Islamic equities defied the overall bearish trend on the Qatar Stock Exchange, which lost about 47 points in its key barometer this week.

The Gulf funds turned bearish and foreign funds were increasingly net sellers this week which saw the global credit rating agency Moody’s view that the Industries Qatar’s (IQ) substantial cash and minimal debt give IQ the financial flexibility to consolidate ownership in its joint ventures.

The telecom, banking, consumer goods and transport counters witnessed higher-than-average profit booking as the 20-stock Qatar Index fell 0.47% this week which saw Ahlibank Qatar’s $500mn bond issue oversubscribe more than three times.

Trading volume and value were on the increase this week which saw Barwa signs pact with Ashghal to develop eight schools under the first phase of public private partnership.

The Gulf individuals were seen increasingly net sellers this week which saw Doha Bank’s insurance subsidiary DBAC rebranded as Sharq Insurance.

However, domestic funds and non-Qatari individuals were seen bullish on the market this week which saw 1.33mn Masraf Al Rayan sponsored exchange traded funds QATR valued at QR3.02mn trade across 51 transactions.

Local and Arab retail investors turned net buyers this week which saw a total of 30,131 Doha Bank sponsored QETF valued at QR292,367 change hands across 11 deals.

Market capitalisation saw more than QR1bn or 0.19% jump to QR573.26bn, mainly on microcap segments this week which saw more than 55% of the traded constituents extend gains to investors.

The Total Return Index shed 0.47% and the All Share Index by 0.71%, while Al Rayan Islamic Index rose 0.43% this week which saw four of the seven sectors experience selling pressure.

The telecom index plunged 2.64%, banks and financial services (1.51%), consumer goods and services (1.31%) and transport (1.15%); while real estate soared 3.57%, industrials (1.12%) and insurance (0.2%) this week which saw container movement through Hamad, Doha and Ruwais ports grew about 4% year-on-year in August 2020.

Major losers included Inma Holding, Qatari Investors Group, Ooredoo, Doha Bank, Nakilat, QNB, Qatar Islamic Bank, Commercial Bank, QIIB, Al Khaliji, Medicare Group, Woqod, Al Meera, Qatar Electricity and Water, Mazaya Qatar and Vodafone Qatar this week which saw Qatar’s automobile sector witness strong momentum in July 2020.

Nevertheless, Salam International Investment, Ezdan, Qamco, Ahlibank Qatar, Alijarah Holding, Qatar German Company for Medical Devices, IQ, Qatar Islamic Insurance, United Development Company and Barwa were among the gainers this week which saw industrials and realty sectors together account for about 64% of total trading volume.

The Arab funds continued to be net buyers but with lesser intensity this week which saw the industrials sector account for 42% of the total trading volume, real estate (22%), consumer goods and services (16%), banks and financial services (13%), telecom (4%), transport (2%) and insurance (1%) this week.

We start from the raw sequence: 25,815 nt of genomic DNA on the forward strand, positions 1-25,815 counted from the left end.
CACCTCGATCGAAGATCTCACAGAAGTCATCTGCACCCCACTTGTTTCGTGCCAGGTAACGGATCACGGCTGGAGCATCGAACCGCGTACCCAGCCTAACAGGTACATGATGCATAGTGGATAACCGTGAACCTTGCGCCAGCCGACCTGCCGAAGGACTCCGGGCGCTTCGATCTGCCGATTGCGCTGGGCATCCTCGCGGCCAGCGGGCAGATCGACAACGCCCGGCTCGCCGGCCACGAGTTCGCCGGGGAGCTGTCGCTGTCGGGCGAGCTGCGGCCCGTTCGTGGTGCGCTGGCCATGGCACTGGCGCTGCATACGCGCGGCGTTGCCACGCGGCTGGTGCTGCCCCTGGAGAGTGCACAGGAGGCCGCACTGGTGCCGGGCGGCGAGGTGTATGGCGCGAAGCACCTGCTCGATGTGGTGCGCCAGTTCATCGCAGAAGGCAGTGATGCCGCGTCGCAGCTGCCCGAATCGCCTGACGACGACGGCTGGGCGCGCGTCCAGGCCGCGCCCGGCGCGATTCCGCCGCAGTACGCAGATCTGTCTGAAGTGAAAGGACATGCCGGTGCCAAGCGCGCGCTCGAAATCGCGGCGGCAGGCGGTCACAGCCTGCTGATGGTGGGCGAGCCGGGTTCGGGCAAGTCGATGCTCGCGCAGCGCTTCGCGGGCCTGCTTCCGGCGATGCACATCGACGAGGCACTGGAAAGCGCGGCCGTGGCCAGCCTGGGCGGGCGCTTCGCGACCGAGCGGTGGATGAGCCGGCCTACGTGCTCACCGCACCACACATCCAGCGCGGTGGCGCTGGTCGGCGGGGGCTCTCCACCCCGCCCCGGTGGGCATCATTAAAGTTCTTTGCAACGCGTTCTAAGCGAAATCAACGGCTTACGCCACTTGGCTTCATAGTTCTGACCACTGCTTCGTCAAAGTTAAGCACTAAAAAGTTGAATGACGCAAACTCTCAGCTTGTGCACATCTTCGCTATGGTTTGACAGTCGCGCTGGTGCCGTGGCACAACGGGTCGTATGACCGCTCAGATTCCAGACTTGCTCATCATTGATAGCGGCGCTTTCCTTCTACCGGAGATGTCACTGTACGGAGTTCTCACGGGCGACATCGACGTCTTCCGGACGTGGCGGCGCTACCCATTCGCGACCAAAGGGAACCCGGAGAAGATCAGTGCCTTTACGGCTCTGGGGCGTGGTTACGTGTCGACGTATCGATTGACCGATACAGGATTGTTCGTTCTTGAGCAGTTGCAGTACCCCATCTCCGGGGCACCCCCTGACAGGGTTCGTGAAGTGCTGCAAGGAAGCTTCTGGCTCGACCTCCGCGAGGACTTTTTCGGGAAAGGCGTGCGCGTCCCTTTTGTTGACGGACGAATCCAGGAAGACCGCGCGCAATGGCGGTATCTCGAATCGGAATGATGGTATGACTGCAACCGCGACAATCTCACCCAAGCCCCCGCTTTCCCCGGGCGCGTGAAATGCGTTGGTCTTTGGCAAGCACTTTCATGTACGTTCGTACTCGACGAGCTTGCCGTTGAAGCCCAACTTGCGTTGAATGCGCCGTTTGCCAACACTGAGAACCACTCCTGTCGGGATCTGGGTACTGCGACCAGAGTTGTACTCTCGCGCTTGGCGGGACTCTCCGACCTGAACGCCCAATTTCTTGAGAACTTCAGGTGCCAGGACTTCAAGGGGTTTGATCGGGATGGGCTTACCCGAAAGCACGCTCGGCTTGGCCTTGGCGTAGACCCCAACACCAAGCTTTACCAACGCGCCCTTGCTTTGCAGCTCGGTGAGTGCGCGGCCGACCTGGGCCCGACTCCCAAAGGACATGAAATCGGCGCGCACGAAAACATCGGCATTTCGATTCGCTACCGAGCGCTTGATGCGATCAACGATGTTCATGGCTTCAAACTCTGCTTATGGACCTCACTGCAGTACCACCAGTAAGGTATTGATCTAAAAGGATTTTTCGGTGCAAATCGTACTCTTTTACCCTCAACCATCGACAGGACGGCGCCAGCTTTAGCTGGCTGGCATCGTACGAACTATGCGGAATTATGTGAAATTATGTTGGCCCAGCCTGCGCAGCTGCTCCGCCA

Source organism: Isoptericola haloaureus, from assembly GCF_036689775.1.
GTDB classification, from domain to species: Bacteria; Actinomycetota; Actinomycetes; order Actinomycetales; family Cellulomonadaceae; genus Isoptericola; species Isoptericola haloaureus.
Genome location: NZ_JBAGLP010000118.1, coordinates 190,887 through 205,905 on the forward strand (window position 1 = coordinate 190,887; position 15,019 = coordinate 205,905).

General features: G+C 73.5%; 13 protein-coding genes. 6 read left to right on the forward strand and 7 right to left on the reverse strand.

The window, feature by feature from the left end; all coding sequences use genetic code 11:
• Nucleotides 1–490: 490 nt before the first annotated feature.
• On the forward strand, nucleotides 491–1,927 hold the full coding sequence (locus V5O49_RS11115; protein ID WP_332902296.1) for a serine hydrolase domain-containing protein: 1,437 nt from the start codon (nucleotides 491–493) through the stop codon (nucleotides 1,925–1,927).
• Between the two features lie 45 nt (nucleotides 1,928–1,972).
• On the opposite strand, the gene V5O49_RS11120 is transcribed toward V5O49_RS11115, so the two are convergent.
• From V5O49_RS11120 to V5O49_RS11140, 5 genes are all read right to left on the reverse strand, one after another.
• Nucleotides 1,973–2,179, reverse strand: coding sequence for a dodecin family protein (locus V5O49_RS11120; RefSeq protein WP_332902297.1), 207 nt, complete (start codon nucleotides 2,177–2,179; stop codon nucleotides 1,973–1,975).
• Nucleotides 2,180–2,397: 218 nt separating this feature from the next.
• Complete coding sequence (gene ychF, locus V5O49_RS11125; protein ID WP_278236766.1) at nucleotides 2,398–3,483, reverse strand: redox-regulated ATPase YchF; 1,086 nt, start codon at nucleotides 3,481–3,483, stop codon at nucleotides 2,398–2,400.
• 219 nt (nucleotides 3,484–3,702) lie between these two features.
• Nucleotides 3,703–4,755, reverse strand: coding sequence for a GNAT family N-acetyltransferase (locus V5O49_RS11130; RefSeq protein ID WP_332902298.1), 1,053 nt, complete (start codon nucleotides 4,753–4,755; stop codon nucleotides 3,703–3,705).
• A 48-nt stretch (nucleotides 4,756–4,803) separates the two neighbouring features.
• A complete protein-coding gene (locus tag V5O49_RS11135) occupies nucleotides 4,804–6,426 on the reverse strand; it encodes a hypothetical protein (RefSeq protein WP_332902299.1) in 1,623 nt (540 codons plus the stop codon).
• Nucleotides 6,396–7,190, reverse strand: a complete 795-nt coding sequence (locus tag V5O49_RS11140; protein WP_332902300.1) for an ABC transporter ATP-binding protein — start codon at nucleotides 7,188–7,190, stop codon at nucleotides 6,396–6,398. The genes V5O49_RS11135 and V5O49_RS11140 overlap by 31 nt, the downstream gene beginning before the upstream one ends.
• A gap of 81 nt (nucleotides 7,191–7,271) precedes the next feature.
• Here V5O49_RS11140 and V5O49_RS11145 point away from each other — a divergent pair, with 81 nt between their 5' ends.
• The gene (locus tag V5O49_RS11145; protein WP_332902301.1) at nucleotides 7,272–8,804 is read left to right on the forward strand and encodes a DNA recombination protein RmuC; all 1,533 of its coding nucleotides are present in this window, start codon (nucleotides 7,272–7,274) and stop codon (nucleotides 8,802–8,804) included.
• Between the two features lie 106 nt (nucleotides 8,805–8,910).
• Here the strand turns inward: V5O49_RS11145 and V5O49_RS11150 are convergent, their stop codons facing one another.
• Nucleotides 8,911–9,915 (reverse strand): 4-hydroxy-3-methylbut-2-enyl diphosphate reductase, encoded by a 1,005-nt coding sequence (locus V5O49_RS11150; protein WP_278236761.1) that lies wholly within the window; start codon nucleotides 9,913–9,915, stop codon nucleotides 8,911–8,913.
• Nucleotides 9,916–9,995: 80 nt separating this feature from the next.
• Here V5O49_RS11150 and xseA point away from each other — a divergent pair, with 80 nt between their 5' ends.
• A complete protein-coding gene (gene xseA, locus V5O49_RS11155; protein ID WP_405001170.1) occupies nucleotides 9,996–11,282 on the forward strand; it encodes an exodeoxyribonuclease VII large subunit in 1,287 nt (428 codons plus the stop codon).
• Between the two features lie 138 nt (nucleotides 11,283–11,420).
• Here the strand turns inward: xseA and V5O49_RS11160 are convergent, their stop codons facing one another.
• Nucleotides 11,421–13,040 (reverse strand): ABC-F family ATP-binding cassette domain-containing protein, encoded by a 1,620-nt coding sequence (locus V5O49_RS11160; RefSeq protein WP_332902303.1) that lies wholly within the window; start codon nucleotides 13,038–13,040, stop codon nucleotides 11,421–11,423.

In value, the banks and financial sector’s share was 29%, industrials (27%), realty (22%), consumer goods and services (13%), telecom (5%), transport (4%) and insurance (1%) this week.

The Gulf funds turned net sellers to the tune of QR215.11mn compared with net buyers of QR27.61mn a week ago.

Foreign funds’ net selling increased substantially to QR169.58mn against QR59.17mn the week ended August 27.

The Gulf individuals’ net profit booking rose notably to QR4.49mn compared to QR2.1mn the previous week.

The Arab institutions’ net buying weakened marginally to QR0.1mn against QR0.18mn a week ago.

However, domestic funds’ net buying rose substantially to QR201.32mn compared to QR117.28mn the week ended August 27.

Qatari individuals were net buyers to the extent of QR109.64mn against net sellers of QR91.25mn the previous week.

The Arab individuals turned net buyers to the tune of QR55.14mn compared with net sellers of QR3.94mn a week ago.

Foreign individuals’ net buying grew significantly to QR22.76mn against QR11.83mn the week ended August 27.

Total trading volume rose 19% to 2.05bn shares, value by 22% to QR3.21bn and transactions by 7% at 60,580.

The telecom sector’s trade volume more than quadrupled to 76.99mn equities and value more than tripled to QR1568.74mn on more than doubled deals to 4,717.

The industrials sector reported 46% surge in trade volume to 863.95mn stocks, 44% in value to QR858.14mn and 17% in transactions to 17,256.

The consumer goods sector’s trade volume soared 35% to 340.98mn shares, while value declined 14% to QR400.62mn and deals by 1% to 8,034.

There was 21% surge in the transport sector’s trade volume to 43.99mn equities but on 1% fall in value to QR139.83mn and 11% in transactions to 3,189.

The real estate sector’s trade volume was up 8% to 442.69mn stocks, value by 29% to QR693.18mn and deals by 6% to 11,372.

However, the insurance sector’s trade volume plummeted 65% to 11.64mn shares, value by 68% to QR20.59mn and transactions by 48% to 696.

The banks and financial services sector saw 29% plunge in trade volume to 264.8mn equities but on 21% growth in value to QR936.64mn despite less than 1% lower deals to 15,316.

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